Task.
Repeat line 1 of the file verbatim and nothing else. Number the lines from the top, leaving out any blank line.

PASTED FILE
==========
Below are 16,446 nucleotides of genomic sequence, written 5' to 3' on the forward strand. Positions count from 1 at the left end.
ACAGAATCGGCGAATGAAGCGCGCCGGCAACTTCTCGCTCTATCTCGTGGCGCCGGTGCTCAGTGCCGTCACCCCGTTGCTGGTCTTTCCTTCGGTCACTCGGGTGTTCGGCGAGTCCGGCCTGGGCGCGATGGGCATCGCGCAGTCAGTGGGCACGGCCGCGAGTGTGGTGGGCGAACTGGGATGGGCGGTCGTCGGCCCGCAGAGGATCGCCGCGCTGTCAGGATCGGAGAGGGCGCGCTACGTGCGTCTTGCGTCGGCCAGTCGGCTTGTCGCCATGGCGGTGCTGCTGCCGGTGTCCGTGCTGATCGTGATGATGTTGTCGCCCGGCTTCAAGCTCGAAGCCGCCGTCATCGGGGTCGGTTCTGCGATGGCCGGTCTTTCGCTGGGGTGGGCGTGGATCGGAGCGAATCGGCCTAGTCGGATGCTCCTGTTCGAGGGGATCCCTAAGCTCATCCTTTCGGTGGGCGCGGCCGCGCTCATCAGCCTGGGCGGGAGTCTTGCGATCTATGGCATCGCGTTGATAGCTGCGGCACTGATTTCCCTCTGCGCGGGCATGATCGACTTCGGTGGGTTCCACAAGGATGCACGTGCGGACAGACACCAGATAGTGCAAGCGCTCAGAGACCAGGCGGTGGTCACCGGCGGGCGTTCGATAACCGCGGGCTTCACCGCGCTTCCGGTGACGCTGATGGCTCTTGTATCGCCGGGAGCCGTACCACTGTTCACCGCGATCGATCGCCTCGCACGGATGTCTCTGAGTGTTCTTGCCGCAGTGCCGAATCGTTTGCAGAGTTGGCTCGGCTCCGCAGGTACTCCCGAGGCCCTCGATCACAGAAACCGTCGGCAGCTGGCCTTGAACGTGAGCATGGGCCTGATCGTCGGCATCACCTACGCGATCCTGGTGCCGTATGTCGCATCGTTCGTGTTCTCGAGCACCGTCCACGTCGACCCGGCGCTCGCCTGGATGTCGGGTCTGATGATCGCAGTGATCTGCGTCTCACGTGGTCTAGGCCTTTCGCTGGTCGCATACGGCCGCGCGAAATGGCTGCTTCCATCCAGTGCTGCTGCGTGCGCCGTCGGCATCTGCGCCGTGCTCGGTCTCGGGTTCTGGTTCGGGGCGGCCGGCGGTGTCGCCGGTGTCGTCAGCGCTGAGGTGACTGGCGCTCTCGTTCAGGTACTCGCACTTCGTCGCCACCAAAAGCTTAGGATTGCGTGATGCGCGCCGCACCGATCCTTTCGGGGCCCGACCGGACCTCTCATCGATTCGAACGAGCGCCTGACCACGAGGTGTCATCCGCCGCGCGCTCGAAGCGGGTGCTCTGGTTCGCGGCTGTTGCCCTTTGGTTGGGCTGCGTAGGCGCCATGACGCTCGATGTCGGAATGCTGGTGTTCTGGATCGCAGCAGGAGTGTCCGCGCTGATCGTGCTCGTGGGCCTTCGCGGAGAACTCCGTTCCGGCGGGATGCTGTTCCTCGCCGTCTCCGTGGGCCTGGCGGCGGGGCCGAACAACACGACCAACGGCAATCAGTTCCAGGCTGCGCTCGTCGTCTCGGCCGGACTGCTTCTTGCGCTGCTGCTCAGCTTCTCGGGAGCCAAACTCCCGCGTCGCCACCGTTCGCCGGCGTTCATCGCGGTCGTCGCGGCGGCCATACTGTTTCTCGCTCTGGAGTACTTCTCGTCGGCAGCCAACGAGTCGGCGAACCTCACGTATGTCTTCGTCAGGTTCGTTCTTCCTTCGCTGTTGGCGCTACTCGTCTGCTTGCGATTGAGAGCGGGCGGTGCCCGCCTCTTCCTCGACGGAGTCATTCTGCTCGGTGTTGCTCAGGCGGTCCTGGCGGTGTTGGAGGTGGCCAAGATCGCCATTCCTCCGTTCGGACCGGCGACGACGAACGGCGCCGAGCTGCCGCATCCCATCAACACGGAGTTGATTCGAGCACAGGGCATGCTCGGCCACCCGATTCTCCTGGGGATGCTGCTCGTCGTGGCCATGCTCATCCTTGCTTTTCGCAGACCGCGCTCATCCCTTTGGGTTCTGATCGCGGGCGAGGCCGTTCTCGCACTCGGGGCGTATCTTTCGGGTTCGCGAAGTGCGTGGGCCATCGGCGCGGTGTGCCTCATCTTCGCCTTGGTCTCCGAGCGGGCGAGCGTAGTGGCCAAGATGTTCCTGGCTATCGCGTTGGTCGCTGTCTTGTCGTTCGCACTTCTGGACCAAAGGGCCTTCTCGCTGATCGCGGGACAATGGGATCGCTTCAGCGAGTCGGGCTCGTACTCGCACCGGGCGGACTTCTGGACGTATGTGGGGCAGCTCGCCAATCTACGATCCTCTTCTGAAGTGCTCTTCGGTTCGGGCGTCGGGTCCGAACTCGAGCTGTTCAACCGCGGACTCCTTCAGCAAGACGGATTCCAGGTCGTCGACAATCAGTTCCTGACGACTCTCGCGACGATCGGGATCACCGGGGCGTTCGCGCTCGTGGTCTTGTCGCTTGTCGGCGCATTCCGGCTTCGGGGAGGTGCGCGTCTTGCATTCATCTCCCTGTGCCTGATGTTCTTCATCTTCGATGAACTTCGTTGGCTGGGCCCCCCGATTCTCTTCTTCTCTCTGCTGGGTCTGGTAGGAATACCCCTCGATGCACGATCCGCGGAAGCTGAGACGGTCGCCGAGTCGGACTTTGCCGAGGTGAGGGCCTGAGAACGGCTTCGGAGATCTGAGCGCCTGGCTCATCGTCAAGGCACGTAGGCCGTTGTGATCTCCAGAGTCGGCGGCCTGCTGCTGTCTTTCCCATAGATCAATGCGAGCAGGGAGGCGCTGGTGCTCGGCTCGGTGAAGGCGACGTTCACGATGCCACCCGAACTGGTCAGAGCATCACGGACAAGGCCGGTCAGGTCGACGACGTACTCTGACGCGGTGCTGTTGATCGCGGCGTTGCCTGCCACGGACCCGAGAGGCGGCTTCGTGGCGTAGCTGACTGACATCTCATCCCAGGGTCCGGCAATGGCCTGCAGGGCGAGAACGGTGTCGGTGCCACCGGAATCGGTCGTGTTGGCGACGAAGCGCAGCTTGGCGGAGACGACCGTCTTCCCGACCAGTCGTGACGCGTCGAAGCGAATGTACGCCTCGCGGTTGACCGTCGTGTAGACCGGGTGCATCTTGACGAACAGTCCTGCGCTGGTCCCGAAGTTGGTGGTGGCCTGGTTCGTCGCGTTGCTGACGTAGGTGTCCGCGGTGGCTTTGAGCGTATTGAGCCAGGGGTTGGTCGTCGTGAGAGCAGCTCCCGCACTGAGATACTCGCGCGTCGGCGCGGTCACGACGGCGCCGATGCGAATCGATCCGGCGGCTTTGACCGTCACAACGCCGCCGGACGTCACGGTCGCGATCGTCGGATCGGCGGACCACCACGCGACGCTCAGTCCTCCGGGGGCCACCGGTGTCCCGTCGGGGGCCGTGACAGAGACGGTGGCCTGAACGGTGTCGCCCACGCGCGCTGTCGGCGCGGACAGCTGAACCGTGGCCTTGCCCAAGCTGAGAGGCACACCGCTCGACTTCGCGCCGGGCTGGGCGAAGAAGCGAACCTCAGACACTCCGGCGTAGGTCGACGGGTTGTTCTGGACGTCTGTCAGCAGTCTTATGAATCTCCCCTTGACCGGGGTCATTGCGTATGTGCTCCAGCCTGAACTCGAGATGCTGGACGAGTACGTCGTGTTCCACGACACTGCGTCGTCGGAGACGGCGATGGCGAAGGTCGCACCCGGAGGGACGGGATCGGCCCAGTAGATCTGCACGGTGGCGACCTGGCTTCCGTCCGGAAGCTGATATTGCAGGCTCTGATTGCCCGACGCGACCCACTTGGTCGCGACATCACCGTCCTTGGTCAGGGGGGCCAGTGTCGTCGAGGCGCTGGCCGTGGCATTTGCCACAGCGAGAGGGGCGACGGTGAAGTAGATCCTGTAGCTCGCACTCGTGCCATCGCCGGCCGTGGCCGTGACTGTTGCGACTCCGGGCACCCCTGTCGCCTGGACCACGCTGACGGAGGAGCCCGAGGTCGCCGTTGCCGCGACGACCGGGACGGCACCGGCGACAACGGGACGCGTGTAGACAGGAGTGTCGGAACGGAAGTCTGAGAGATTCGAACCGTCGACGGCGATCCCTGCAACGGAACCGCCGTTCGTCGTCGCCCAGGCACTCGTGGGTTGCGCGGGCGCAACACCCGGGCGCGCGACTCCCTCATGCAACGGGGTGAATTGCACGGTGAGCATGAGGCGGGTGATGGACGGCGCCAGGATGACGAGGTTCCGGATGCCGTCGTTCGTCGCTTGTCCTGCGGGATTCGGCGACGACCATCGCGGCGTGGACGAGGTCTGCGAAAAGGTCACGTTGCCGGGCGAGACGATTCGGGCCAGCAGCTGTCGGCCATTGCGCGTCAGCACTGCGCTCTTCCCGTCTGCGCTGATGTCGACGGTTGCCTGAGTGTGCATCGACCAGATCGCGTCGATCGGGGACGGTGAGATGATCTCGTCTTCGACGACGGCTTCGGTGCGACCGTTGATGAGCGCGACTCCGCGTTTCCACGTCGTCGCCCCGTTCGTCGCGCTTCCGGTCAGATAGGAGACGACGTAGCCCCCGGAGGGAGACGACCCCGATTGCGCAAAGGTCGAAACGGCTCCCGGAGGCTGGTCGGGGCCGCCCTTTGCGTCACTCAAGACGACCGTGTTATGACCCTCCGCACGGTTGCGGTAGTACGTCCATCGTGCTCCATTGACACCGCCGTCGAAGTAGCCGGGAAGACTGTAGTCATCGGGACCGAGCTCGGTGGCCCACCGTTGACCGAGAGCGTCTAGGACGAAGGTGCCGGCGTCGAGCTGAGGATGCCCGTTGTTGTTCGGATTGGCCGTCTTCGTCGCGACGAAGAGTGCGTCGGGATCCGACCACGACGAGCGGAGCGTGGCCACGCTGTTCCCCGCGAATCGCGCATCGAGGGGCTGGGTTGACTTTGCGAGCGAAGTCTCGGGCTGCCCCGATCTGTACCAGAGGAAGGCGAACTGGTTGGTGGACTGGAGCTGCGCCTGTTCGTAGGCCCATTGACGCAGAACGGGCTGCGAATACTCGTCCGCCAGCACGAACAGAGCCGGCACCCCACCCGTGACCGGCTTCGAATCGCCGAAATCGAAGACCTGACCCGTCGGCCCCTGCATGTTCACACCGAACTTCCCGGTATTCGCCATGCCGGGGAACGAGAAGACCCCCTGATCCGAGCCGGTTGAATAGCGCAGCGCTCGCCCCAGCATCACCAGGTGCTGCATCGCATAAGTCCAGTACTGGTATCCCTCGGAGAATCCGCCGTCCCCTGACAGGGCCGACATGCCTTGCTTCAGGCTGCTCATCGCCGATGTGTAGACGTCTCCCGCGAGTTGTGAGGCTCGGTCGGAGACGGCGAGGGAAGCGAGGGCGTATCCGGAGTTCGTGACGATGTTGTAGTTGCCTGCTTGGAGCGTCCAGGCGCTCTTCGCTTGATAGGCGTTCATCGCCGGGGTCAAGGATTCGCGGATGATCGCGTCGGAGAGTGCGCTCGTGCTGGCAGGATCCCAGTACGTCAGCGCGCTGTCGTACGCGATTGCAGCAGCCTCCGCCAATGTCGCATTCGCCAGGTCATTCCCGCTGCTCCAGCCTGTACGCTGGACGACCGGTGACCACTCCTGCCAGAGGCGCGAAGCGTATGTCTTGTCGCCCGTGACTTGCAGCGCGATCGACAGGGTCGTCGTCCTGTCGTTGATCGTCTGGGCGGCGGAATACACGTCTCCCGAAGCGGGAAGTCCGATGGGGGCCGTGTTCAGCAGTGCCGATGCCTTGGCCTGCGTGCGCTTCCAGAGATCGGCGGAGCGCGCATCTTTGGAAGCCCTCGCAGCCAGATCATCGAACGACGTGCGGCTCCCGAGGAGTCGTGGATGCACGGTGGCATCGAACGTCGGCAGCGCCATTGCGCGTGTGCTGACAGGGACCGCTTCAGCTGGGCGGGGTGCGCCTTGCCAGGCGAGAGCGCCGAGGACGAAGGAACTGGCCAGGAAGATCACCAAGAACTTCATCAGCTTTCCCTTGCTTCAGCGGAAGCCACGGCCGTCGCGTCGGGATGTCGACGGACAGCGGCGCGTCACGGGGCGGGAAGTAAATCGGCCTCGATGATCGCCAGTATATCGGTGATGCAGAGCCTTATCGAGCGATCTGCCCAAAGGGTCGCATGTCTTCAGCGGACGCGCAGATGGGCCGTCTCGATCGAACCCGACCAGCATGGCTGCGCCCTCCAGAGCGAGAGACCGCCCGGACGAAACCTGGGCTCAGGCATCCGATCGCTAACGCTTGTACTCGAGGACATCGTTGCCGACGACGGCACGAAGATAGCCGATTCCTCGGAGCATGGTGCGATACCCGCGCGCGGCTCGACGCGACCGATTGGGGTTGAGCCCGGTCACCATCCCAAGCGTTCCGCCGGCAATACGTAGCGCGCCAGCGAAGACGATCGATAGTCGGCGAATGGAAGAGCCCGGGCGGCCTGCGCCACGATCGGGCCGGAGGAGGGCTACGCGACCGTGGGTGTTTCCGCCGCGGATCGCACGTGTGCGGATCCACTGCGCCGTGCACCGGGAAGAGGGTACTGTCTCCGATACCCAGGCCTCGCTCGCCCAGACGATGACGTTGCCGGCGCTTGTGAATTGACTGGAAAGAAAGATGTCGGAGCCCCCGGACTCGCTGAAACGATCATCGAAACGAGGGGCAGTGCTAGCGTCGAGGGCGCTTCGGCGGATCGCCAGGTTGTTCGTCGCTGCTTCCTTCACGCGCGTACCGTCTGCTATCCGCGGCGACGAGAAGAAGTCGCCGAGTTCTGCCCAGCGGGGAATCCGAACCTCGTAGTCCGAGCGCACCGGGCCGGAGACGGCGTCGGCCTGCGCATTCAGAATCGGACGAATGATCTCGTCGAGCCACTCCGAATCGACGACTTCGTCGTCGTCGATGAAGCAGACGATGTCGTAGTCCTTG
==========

Below are 16,446 nucleotides of genomic sequence, written 5' to 3' on the forward strand. Positions count from 1 at the left end.